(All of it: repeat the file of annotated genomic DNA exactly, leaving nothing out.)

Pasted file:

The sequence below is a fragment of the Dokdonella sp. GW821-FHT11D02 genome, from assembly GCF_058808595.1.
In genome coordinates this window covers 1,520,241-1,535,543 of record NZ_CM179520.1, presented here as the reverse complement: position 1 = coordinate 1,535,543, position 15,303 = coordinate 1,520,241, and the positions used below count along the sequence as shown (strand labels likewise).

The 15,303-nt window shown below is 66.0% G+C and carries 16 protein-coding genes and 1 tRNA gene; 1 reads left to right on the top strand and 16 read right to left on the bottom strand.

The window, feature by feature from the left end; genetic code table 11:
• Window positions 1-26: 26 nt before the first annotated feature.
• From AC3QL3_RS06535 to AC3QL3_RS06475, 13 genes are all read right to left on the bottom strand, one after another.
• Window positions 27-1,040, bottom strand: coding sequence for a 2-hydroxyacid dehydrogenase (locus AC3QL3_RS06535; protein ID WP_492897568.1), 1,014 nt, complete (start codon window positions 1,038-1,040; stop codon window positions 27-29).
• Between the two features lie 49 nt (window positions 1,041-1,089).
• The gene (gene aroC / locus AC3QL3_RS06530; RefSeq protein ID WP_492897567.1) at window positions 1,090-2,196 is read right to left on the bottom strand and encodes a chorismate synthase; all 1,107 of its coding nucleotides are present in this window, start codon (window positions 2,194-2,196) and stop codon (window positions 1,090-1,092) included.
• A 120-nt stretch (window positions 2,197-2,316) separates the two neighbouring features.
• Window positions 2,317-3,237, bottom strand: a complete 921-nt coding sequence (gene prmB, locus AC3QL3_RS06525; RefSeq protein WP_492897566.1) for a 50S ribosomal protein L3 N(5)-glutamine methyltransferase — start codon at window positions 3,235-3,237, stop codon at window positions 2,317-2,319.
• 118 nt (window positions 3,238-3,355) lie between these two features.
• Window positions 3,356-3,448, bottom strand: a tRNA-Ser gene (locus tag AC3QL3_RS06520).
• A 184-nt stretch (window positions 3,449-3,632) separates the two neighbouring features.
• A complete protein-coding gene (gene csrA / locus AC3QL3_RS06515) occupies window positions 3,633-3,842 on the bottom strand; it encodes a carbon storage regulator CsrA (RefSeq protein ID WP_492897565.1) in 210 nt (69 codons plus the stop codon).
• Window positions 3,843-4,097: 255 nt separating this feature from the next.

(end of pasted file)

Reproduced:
The sequence below is a fragment of the Dokdonella sp. GW821-FHT11D02 genome, from assembly GCF_058808595.1.
In genome coordinates this window covers 1,520,241-1,535,543 of record NZ_CM179520.1, presented here as the reverse complement: position 1 = coordinate 1,535,543, position 15,303 = coordinate 1,520,241, and the positions used below count along the sequence as shown (strand labels likewise).

The 15,303-nt window shown below is 66.0% G+C and carries 16 protein-coding genes and 1 tRNA gene; 1 reads left to right on the top strand and 16 read right to left on the bottom strand.

The window, feature by feature from the left end; genetic code table 11:
• Window positions 1-26: 26 nt before the first annotated feature.
• From AC3QL3_RS06535 to AC3QL3_RS06475, 13 genes are all read right to left on the bottom strand, one after another.
• Window positions 27-1,040, bottom strand: coding sequence for a 2-hydroxyacid dehydrogenase (locus AC3QL3_RS06535; protein ID WP_492897568.1), 1,014 nt, complete (start codon window positions 1,038-1,040; stop codon window positions 27-29).
• Between the two features lie 49 nt (window positions 1,041-1,089).
• The gene (gene aroC / locus AC3QL3_RS06530; RefSeq protein ID WP_492897567.1) at window positions 1,090-2,196 is read right to left on the bottom strand and encodes a chorismate synthase; all 1,107 of its coding nucleotides are present in this window, start codon (window positions 2,194-2,196) and stop codon (window positions 1,090-1,092) included.
• A 120-nt stretch (window positions 2,197-2,316) separates the two neighbouring features.
• Window positions 2,317-3,237, bottom strand: a complete 921-nt coding sequence (gene prmB, locus AC3QL3_RS06525; RefSeq protein WP_492897566.1) for a 50S ribosomal protein L3 N(5)-glutamine methyltransferase — start codon at window positions 3,235-3,237, stop codon at window positions 2,317-2,319.
• 118 nt (window positions 3,238-3,355) lie between these two features.
• Window positions 3,356-3,448, bottom strand: a tRNA-Ser gene (locus tag AC3QL3_RS06520).
• A 184-nt stretch (window positions 3,449-3,632) separates the two neighbouring features.
• A complete protein-coding gene (gene csrA / locus AC3QL3_RS06515) occupies window positions 3,633-3,842 on the bottom strand; it encodes a carbon storage regulator CsrA (RefSeq protein ID WP_492897565.1) in 210 nt (69 codons plus the stop codon).
• Window positions 3,843-4,097: 255 nt separating this feature from the next.